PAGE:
Peter's Discussion Group (boatdesign)

by Guest Columnist Peter H. Vanderwaart

A Short Story With Several Lessons:

I begin with a short story about a friend of mine. I'll call him Bob. Bob has an intelligent and efficient wife, Brenda, and a family of girl children. I'm not quite sure how many girls there are because they always seem to be accompanied by a small posse of friends. That's the kind of family they are. Bob has prospered in business, and, about five years ago, he bought a 36' Jeanneau sloop. It replaced an O'Day 26 that was probably starting to seem a little crowded. Bob and Brenda took the family cruising around southern New England and joined our low-key club racing program.

So I was surprised to hear this winter that Bob had put his Jeanneau up for sale. When I asked him if it was true, he said it was. He explained that as his daughters approach middle and high school, their schedules are so full that the family can't get away for cruising. As an example, the Memorial Day weekend, formerly a prime time for cruising, is now devoted to a girls' soccer tournament. He thought he would sell the big cruiser and get smaller, cheaper boat for racing and local sailing. Perhaps he and Brenda could get another cruising boat in a few years.

This short story prompts a number of observations.

First, note how Bob and Brenda have put their daughters ahead of themselves. It is a tiny indication of the extent to which we as a culture pour our time and treasure into our children. A discouraging amount seems to go for Barbie dolls, Happy Meals and computer games, but at the end, there are young adults capable of doing the most astonishing things. I mean things like sequencing genomes and inventing fiberless optical data links. It is small reminder of how our prosperity depends on our values.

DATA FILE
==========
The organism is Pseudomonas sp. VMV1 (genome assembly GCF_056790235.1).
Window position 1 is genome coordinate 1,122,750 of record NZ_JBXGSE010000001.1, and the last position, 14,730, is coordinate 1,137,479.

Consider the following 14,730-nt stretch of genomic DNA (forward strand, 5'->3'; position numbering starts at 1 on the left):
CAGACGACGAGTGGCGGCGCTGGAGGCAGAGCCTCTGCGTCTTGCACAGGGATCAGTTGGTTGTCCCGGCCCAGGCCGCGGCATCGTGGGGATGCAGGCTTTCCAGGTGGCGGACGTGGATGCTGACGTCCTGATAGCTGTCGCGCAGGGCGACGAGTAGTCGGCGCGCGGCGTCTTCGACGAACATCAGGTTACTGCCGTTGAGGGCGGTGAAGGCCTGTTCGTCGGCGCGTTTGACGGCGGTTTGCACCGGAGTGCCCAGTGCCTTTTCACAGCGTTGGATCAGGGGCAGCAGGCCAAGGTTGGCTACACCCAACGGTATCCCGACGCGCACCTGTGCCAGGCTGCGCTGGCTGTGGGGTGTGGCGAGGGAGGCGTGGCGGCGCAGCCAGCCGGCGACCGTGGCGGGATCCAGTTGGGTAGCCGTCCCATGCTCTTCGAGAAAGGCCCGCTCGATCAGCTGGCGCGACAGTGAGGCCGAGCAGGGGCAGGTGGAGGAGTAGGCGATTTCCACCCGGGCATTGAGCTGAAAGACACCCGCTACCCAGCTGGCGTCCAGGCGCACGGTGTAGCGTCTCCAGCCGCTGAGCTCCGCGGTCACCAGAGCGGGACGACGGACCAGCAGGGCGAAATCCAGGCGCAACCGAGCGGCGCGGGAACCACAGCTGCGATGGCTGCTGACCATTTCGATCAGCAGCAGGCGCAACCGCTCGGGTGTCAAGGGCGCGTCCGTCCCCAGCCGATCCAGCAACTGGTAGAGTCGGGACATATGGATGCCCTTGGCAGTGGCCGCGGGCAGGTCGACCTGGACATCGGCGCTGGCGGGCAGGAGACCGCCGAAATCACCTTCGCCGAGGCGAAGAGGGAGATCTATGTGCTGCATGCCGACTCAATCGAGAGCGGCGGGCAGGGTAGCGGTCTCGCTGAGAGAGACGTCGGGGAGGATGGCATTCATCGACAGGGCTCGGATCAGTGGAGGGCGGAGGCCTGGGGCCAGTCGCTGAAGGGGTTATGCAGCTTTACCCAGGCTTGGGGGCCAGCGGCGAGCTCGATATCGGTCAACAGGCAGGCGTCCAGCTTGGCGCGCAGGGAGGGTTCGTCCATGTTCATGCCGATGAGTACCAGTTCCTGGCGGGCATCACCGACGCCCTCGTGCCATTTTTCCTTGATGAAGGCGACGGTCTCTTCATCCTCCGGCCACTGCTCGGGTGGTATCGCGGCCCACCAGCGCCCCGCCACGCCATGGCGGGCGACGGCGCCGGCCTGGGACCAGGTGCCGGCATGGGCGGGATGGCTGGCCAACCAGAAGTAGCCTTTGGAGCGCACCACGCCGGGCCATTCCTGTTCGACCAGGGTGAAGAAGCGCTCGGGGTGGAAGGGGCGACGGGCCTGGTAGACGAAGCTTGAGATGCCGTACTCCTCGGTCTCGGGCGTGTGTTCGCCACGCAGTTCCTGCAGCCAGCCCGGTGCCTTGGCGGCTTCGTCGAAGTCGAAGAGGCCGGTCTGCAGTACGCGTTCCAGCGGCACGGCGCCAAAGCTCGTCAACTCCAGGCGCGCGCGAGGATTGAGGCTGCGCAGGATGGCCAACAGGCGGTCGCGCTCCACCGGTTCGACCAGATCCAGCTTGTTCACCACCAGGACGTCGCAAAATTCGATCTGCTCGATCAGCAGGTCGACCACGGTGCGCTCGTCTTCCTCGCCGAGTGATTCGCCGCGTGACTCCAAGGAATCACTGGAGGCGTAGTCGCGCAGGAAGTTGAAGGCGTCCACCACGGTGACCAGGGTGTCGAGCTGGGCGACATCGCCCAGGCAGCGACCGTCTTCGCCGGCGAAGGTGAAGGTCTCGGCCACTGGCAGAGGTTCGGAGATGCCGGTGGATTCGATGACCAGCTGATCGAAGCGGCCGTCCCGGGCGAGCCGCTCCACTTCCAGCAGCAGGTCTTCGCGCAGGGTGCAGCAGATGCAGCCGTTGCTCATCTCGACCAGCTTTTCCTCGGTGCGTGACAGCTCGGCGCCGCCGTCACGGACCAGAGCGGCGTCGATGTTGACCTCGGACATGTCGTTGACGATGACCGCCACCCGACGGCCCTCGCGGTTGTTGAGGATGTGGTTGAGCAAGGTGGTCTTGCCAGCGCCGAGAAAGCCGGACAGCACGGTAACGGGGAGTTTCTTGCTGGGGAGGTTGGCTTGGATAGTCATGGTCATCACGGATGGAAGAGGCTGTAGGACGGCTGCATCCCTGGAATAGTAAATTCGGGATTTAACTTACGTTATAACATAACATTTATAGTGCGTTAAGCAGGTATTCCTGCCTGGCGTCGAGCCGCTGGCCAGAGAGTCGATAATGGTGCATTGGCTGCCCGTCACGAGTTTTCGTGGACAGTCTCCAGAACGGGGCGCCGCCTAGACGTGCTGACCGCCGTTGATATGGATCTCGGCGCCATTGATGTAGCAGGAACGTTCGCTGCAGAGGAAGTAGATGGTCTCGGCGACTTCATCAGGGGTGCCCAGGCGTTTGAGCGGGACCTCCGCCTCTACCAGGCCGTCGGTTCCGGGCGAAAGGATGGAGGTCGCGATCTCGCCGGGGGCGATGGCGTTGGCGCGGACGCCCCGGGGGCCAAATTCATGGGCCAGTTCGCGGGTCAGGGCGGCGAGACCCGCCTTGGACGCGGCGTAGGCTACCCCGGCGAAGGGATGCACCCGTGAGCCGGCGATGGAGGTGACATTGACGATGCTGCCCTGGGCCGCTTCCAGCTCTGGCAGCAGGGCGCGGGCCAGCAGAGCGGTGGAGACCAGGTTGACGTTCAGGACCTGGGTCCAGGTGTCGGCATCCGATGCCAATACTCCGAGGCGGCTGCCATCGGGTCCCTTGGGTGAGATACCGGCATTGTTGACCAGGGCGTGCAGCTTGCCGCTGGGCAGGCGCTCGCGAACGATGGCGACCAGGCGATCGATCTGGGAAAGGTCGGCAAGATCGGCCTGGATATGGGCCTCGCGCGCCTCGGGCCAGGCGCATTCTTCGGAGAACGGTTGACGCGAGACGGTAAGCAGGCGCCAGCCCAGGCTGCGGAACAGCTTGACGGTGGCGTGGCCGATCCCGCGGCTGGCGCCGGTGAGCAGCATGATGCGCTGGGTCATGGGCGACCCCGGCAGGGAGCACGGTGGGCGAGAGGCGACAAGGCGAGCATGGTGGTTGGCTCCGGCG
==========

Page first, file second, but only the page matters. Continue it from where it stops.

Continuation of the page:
Second, it's a law that scheduled events crowd out unscheduled events. I'm not sure whose law this is. Murphy and Gresham put their names on other laws. Perhaps this one is Vanderwaart's Law. This law is one reason that I am not a big fan of Little League and other sports leagues for children. I especially disapprove of all-star and travel teams. The heavy schedules of practices and games displace other family activities. Every family meal disrupted is an unmeasured social loss. Scheduled events are not all bad, of course. Our Thursday night racing schedule enables me to get out on the water every week.

Peter's 6% boat

Finally, Bob is correct that a boat need not be large and expensive to be satisfactory. I race and daysail in a boat that cost about 6% of the asking price for the used Jeanneau. However, most people want big boats. My unofficial polling indicates that thirty-six feet is about median for new cruising boats here in western Long Island Sound. Even first time boat-buyers feel anything much smaller is squalor, and there aren't many boats similar to Bob's old O'Day 26 being built these days. Granted this is a wealthy area, but a thirty-six foot boat requires a large investment of time as well as money. It's a truism that every sailor wants a bigger boat, but it seems to me that on a typical sailing day most sailors would be better served by a smaller and simpler boat than the one they have.

In the end, there weren't any bidders for Bob's Jeanneau and he took it off the market. He now feels the transaction costs make it more reasonable to keep this boat than to trade down. We're looking forward to a good season.


Editor's Note:  Peter Vanderwaart is the moderator of the Yahoo discussion group on boat design: